The major contributions of dianetic theory to the ﬁeld of psychology and psychotherapy are seven fundamental assumptions:
1. The primary drive in human beings is directed toward survival for the individual, his family, his group and his species, all of which are equally important. Human beings solve problems of survival perfectly, in the light of data they have, unless prevented from doing so by external forces or by aberration. The analytical mind is postulated as the function of the individual which solves problems of survival and directs behaviour during non-emergency situations.
2. When forces external to the individual directly and immediately threaten his survival, or that of his family, group or species, he opposes them with violent emergency reactions, until those forces become so strong that they injure him physically and he can no longer resist them. At this point he becomes “unconscious” to some degree, that is, his analytical mind no longer functions. This happens, of course, during accidents, injuries, severe illness and operations. The reactive mind is postulated as the function which directs the emergency reaction of an individual under severe stress. The nearer the individual approaches unconsciousness and death, the more completely the reactive mind controls his behaviour.
3. When an individual is “unconscious”, he continues to record sensations in detail, though these do not become “conscious”. The recording includes all sounds and tactile impressions, as well as the pain which accompanies the injury or illness which cause the “unconsciousness”. The unconsciousness may be momentary and mild or protracted and deep. The engram is postulated as the recording of any moment of pain and unconsciousness, long or short, with its accompanying sensations of sound, pressure, and so on. There is no assumption as to the location of this recording, though there are indications that it may be located in the cells, or in the mid-brain. The material in the engram is not available to the analytical mind under ordinary conditions, since the analytical function was interrupted during the recording.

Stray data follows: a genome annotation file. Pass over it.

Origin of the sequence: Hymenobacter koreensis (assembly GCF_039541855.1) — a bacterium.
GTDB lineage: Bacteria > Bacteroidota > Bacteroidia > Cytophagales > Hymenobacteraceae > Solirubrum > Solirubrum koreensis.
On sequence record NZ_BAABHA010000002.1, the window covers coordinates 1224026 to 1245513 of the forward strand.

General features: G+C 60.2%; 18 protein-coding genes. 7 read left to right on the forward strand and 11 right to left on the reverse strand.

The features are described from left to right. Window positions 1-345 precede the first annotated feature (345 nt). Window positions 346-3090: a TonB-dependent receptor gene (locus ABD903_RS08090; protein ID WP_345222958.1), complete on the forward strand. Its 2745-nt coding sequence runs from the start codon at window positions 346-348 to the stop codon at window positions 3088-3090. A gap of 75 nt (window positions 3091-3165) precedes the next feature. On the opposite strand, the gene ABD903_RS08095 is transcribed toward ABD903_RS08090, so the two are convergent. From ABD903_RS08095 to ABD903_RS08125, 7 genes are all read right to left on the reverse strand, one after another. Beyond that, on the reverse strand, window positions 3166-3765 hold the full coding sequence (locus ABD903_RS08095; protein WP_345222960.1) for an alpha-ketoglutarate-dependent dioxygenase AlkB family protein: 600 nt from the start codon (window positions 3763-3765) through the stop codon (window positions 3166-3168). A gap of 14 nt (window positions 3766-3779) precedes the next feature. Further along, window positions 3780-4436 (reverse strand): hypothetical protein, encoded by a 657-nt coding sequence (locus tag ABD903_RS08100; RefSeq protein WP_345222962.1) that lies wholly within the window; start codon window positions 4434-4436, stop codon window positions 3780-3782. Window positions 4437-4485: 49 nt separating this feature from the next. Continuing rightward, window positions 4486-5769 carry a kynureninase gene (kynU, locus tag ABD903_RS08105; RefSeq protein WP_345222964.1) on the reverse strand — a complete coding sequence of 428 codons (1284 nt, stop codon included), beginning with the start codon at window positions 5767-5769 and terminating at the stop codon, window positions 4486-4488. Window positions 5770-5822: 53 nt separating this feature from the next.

4. After the individual has recovered from the period of unconsciousness, if a situation similar to the engramic situation occurs, the engram will be “keyed in”; that is, the individual will interpret the new situation as a dangerous one, due to its similarity to the old incident which actually was dangerous. When that happens, the reactive mind takes over the direction of behaviour, as it does in actual emergency situations.
5. After the key-in situation, any stimulus similar to one present in the ‘engram will act as a sign of an emergency, the engram will be restimulated, the analytical mind will be attenuated, and the reactive mind will direct behaviour. Thus, the individual will act as if there were an emergency present when there is none.
6. When such restimulation occurs, the individual literally obeys phrases recorded in the engram. The reactive mind does not evaluate or differentiate. Since the analytical mind is not functioning to solve problems, the engram itself becomes the pattern of behaviour, rigid, repetitive and irrational.
7. The aberrative effect of these engrams can be removed if the individual is returned to the moment of the occurrence and can recall the engram in perfect detail, while fully conscious, and recount it several times. ln this way, perceptions and sensations which were not previously available to the analytical function become available, and are open to adequate analytical interpretation and evaluation by the individual. Thus they will no longer be interpreted by the individual as signs of an emergency situation, and will no longer have the power to awaken the reactive mind to emergency behaviour.
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